Catholic schools under threat as liberal lobby eyes new rules on sex education

Education Secretary, Justine Greening, should respect the sensitivity of sex education in faith schools.

The campaign to force inappropriate teaching about sex upon children in our Catholic schools continues to gather pace. We all need to be vigilant and active to resist the latest threats.

There is a sustained, coordinated, highly motivated and well-resourced campaign under way to force the Education Secretary, Justine Greening MP, to make sex and relationships education statutory. This has involved heavy lobbying behind the scenes, pressure in both Houses of Parliament and, a few days ago, the second in a series of hard-hitting letters signed by the Chairs of no less than five Select Committees of the House of Commons.

Such a move to give statutory status to sex and relationships education (SRE) is not just a technical or semantic change. If the campaign is successful, it would have serious implications for Catholic schools, parents and children since it would mean that civil servants in Whitehall were effectively dictating the detail of the syllabus: what is taught, when it is taught and in what way it is taught. We know from past experience that their vision will be continually to chip away and undermine the principles of the Catholic approach to sex, marriage and associated issues.

To be clear, this column does not argue for one moment that children in Catholic schools should not be introduced to responsible teaching about sex and relationships, far from it. As your author has previously argued, such education is an important part of the Catholic Church’s approach to the development and nurturing of the next generation of the faithful. But, as our excellent Catholic Education Service, which handles these issues for the Bishops in England and Wales, has explained, such teaching must be faithful to the Church's vision of human wholeness whilst recognising the contemporary context in which we live today.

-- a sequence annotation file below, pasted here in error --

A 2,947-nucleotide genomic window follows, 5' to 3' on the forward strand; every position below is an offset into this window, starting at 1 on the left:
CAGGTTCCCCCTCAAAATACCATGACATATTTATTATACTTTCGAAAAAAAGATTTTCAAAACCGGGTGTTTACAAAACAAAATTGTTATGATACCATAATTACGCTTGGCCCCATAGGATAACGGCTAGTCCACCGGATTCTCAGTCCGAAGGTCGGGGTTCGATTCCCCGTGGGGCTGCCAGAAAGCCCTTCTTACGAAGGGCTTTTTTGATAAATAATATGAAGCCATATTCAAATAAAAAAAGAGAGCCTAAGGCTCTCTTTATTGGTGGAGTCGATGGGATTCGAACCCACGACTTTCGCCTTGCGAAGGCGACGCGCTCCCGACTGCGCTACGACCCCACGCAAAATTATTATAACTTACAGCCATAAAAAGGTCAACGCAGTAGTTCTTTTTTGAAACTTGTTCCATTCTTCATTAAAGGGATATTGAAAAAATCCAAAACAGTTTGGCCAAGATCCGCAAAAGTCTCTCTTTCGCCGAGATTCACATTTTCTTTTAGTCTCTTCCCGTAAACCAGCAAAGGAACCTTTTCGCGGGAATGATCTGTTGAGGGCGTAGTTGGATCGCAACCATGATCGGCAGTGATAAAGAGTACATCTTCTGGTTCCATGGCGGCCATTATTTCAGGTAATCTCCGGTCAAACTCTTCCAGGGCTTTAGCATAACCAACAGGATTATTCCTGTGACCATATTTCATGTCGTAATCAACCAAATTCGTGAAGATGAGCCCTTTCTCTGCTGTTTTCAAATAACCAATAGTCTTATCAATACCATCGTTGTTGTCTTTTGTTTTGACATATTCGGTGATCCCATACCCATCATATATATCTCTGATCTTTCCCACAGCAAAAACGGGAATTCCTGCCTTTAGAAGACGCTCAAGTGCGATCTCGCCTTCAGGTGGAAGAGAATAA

First and foremost, it must involve parents as they are primary educators of their child, a fact of which we are reminded during the sacrament of baptism. Such teaching must provide a positive view of human sexuality and dignity of the human person; whilst also equipping young people with the ability to make practical judgments about the right thing to do in particular circumstances.

A Catholic school is a community, so teaching on these subjects not only has to be delivered in an age appropriate way which reflects the development of the child, but must also be part of the cross-curricular work in both primary and secondary schools so that our students can form a wholesome and comprehensive view of their own, based both upon the sciences of biology and sociology and upon the moral teachings of the Church.

For those reasons, and more, preparing for and delivering the right content, in the right way, to pupils with different needs is generally something that is taken very seriously by governors and teachers as an integrated part of the broad and balanced curriculum that Catholic schools offer. Generally these subjects are delivered by competent professionals who understand the Church's teaching and seek to promote a greater understanding and appreciation of it rather than undermining it as out-dated in today’s secular, sexually promiscuous world.